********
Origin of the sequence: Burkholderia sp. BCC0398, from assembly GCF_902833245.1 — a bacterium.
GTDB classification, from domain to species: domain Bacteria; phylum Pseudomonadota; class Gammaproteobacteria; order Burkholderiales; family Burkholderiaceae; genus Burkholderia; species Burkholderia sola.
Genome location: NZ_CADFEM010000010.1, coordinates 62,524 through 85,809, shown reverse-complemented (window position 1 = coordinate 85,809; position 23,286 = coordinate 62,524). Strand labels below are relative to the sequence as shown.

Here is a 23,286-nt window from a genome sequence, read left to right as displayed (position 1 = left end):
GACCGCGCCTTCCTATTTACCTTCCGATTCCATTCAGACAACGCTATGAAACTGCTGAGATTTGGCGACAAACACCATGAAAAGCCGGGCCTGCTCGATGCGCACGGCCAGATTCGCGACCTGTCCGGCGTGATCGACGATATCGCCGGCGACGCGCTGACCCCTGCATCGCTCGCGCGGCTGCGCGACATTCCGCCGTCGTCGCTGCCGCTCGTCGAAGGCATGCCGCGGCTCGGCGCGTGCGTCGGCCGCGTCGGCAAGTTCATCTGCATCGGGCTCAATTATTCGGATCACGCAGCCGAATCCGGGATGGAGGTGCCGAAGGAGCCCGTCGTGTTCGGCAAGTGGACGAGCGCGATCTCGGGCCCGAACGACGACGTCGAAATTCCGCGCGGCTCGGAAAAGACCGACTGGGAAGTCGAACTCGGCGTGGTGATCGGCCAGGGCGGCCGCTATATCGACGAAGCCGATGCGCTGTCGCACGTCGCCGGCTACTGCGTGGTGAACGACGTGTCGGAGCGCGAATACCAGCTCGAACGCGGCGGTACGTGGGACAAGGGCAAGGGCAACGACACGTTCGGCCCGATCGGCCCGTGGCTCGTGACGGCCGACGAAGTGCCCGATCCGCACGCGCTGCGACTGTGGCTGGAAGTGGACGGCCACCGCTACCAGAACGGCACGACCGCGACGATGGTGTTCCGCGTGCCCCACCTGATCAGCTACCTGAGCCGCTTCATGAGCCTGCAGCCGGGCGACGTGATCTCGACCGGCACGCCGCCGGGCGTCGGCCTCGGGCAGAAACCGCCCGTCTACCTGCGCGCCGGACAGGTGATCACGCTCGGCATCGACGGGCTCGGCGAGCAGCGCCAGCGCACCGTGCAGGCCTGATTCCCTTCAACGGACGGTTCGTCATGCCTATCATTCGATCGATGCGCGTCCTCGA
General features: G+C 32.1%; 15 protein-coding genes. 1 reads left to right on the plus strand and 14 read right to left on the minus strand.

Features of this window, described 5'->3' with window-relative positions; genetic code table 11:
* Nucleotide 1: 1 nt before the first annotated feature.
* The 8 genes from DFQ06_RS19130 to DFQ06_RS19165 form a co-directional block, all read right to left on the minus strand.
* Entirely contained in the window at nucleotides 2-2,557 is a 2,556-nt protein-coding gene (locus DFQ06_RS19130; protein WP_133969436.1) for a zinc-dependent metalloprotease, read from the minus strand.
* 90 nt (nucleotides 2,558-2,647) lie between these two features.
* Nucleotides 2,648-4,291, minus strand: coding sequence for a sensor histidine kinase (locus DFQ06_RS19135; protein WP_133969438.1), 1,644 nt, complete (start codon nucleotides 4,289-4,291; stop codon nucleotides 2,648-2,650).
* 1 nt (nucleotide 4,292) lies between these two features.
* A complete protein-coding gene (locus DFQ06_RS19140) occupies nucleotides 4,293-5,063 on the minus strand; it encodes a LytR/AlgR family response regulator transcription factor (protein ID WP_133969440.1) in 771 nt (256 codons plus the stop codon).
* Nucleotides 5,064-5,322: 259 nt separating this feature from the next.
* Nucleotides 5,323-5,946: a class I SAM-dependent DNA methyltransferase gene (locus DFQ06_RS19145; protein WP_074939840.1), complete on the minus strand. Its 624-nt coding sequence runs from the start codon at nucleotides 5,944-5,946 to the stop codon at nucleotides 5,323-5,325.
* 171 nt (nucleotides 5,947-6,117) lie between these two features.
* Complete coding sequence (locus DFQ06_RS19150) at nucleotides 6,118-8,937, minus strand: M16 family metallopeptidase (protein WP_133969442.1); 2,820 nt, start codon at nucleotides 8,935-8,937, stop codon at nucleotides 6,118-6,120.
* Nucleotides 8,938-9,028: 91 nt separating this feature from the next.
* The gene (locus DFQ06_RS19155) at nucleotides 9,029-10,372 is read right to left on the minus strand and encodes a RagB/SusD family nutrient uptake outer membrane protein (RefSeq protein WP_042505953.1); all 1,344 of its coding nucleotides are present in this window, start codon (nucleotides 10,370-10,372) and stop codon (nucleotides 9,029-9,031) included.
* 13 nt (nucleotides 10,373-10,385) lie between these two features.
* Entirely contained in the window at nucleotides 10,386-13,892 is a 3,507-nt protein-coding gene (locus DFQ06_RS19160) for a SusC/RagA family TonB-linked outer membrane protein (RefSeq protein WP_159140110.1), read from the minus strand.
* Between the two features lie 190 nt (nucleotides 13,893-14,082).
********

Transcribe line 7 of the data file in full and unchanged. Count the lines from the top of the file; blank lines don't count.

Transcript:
Features of this window, described 5'->3' with window-relative positions; genetic code table 11: